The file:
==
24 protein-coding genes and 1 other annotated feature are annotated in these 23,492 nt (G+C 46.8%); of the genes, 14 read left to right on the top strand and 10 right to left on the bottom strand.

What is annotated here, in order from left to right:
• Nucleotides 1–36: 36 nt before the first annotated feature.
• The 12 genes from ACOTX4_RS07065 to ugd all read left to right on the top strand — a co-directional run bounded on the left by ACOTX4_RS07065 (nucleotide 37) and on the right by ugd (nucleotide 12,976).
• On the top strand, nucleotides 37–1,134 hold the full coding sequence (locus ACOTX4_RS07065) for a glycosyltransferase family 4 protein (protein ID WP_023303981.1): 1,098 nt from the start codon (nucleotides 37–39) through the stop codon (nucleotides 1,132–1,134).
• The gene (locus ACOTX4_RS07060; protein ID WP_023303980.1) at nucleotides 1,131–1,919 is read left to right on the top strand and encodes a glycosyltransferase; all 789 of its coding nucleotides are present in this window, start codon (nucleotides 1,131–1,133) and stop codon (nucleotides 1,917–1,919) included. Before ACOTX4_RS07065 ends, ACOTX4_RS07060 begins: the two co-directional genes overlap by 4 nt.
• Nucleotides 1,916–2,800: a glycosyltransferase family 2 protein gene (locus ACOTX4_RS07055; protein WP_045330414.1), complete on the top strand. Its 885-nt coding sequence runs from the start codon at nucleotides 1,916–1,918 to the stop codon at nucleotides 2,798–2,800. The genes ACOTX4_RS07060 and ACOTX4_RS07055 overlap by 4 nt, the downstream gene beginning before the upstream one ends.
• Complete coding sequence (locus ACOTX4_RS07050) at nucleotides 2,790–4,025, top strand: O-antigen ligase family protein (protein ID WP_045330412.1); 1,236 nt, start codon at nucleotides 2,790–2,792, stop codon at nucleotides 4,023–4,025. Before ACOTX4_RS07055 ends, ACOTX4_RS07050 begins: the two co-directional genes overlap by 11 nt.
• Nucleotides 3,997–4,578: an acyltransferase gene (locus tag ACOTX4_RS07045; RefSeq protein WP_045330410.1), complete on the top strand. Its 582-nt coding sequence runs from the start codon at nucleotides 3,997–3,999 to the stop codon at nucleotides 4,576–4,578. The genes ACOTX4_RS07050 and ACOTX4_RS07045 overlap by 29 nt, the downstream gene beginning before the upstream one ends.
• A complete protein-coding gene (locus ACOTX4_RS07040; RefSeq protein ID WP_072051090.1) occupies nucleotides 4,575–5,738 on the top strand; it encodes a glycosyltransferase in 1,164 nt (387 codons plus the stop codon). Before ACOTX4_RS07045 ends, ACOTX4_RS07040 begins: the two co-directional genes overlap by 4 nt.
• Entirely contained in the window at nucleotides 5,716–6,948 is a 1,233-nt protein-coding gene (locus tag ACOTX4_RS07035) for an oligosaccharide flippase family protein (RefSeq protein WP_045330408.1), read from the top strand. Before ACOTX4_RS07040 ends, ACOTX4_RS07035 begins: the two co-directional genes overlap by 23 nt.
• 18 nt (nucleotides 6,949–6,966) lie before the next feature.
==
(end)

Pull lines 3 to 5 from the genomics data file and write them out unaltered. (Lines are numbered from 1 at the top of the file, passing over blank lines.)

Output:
• Nucleotides 1–36: 36 nt before the first annotated feature.
• The 12 genes from ACOTX4_RS07065 to ugd all read left to right on the top strand — a co-directional run bounded on the left by ACOTX4_RS07065 (nucleotide 37) and on the right by ugd (nucleotide 12,976).
• On the top strand, nucleotides 37–1,134 hold the full coding sequence (locus ACOTX4_RS07065) for a glycosyltransferase family 4 protein (protein ID WP_023303981.1): 1,098 nt from the start codon (nucleotides 37–39) through the stop codon (nucleotides 1,132–1,134).